Hospital Plan Options for Birth Mothers
If at any point, you change your mind about something — even if it’s in the moment at the hospital — that’s ok. Your hospital plan options give you a baseline of what to expect, and provides your adoption caseworker with a way to support you. Any details you provide will also be communicated to the labor and delivery department at your selected hospital, so they can be prepared as well. It doesn’t, however, anticipate any of the emotions you will feel during the actual hospital stay. So, if you feel differently about a decision you made before, give your caseworker a head’s up and they will help you navigate through the change. The most important thing about the hospital plan is that you get the time and space you need during birth and delivery, and that you feel comfortable and not pressured in any way.
Your brief stay in the hospital is all about you and your baby. When it comes to saying hello and goodbye to your baby, you can have all the time you need. Whatever will be best for you and your healing process before you leave the hospital and the adoption finalization process begins.
Adoption Choices of Oklahoma
If you are currently in the process of adopting a baby and have any questions or concerns, feel free to contact, Adoption Choices of Oklahoma. You may visit our website here or call 405-794-7500 (Oklahoma City) or 918-982-6220 (Tulsa).
Support Adoption Choices
Adoption Choices, Inc. is partnering with Crowdrise, a fundraising website for nonprofits, to help our adoptive parents and birth parents with much needed financial assistance. We understand that expenses keep clients from fulfilling their dreams. Both with birth parents making a plan for adoption, and with adoptive parents growing their family. It is our mission to provide financial assistance through grants and scholarships, awarded annually in November, in honor of National Adoption Month. Funds assist adoptive parents with matching and placements, adoption finalization and helping birth mothers improve their lives through higher education — and much more.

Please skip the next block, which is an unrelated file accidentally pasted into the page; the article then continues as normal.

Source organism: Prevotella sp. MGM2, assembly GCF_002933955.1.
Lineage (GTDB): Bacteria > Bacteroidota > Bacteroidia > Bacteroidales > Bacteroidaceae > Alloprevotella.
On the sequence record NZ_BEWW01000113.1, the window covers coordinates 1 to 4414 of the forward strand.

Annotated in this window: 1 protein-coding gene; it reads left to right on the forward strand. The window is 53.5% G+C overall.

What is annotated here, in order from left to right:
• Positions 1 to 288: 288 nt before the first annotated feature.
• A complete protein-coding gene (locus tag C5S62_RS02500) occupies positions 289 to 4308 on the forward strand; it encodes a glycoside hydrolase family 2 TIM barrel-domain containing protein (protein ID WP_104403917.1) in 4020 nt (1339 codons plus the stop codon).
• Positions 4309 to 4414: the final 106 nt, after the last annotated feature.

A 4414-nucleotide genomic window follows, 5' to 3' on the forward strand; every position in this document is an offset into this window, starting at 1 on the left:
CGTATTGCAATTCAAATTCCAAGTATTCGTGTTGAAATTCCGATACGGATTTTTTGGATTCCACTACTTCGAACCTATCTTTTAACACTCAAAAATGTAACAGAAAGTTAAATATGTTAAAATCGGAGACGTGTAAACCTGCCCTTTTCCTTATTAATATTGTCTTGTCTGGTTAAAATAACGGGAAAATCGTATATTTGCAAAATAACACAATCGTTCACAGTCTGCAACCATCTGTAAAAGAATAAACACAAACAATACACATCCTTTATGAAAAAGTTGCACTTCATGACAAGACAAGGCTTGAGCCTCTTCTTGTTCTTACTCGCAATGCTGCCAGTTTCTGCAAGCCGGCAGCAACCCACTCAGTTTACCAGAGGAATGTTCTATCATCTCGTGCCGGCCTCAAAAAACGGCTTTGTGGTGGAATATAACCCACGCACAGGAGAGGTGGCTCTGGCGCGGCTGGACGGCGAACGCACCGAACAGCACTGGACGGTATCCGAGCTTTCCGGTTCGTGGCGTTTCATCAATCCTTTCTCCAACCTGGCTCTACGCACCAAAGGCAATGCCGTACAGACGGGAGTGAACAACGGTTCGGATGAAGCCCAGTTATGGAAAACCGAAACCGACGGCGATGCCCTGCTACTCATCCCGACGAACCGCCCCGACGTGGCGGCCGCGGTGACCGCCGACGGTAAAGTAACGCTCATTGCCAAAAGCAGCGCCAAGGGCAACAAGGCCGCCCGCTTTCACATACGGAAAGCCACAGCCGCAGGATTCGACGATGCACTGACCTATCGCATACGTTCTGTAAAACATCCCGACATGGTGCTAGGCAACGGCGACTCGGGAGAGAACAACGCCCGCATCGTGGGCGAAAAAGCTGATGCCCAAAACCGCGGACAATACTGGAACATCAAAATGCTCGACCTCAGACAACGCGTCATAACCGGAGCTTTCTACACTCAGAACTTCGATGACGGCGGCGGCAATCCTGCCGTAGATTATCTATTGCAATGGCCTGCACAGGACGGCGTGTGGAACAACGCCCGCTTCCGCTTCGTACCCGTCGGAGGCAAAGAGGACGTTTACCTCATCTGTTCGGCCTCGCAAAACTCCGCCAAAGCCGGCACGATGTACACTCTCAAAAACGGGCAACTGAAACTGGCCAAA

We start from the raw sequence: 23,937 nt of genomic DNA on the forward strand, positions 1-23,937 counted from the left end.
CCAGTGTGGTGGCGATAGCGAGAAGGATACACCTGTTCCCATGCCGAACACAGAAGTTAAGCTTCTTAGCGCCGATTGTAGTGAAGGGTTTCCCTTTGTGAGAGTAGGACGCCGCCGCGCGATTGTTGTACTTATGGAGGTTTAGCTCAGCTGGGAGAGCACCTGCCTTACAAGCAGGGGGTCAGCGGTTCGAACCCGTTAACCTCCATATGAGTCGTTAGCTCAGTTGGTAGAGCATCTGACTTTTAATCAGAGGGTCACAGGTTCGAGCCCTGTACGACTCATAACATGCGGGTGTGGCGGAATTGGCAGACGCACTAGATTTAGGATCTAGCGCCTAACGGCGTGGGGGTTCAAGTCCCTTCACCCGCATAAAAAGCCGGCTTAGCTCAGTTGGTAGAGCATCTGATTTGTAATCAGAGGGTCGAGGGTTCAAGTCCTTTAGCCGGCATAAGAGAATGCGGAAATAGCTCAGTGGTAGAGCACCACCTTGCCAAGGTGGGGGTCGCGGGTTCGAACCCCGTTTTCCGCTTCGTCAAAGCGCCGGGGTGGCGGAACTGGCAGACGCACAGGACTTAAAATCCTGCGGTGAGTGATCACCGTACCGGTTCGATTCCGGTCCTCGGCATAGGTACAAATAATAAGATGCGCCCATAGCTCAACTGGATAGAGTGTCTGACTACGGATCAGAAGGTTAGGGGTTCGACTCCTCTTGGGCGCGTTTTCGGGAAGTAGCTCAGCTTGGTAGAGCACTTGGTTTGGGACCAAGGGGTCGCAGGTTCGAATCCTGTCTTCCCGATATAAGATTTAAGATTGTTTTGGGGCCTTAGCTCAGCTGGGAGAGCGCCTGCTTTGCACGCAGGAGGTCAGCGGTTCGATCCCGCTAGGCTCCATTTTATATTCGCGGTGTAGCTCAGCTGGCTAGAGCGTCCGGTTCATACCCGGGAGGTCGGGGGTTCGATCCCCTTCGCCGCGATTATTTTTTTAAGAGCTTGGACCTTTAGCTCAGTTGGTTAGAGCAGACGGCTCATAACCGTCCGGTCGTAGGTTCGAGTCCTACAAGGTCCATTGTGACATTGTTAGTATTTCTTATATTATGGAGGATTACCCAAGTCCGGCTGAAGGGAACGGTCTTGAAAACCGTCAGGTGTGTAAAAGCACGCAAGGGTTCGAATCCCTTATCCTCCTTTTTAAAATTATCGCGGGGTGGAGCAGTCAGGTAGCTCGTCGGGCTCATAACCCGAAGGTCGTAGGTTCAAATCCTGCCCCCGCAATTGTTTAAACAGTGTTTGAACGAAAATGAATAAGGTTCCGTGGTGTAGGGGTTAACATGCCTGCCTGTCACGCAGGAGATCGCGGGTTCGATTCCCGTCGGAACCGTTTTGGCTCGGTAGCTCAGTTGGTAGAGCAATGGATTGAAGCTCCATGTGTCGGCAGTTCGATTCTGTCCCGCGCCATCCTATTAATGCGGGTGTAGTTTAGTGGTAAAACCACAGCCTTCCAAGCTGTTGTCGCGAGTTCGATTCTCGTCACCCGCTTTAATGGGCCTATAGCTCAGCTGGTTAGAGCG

However, we can’t do it alone. Please read up on our programs and donate money where you are able. Your donation will make a huge impact.
About the Author
Rachel Robertson is a published journalist, book editor, certified Publishing Specialist, and aspiring novelist. She graduated from Central Washington University (CWU) in March 2011, having found her writing voice within the Creative Nonfiction genre and grew to work as a freelance book editor for small presses all across the United States.
In June 2018, she embarked on an internship with Virginia Frank and came on board with Adoption Choices Inc., Not for Profit 501(c)(3), in December 2018. Between her mutual passion with adoption and surrogacy, and her own personal history with adoption, Rachel is excited to research and share topics each week that will spread awareness and better serve the faithful patrons of Adoption Choices Inc.
When Rachel isn’t haunting her local Starbucks or Barnes and Noble, she’s avidly pouring over her Writer’s Digest subscription or cozying up with a cup of tea and a book. She currently resides in the beautiful Pacific Northwest with her beloved wife and Border Collie.
Adoption, Lifetime. “How to Create a Hospital Plan That Works For You.” How to Create a Hospital Plan That Works For You, blog.lifetimeadoption.com/birthmothers/how-to-create-a-hospital-plan-that-works-for-you.
Adoptions, Lifelong. “Creating an Adoption Hospital Plan.” LifeLong Adoptions, www.lifelongadoptions.com/10-lgbt-adoptive-parents/282-creating-an-adoption-hospital-plan.
“Make Your Adoption Hospital Plan.” Binti, binti.com/expectant-parents-guide-to-adoption/adoption-hospital-plan/.
“What Is a ‘Birth Plan’ in Adoption?” Birthmothers Choice, 1 Sept. 2016, www.birthmotherschoice.com/what-birth-plan-adoption/.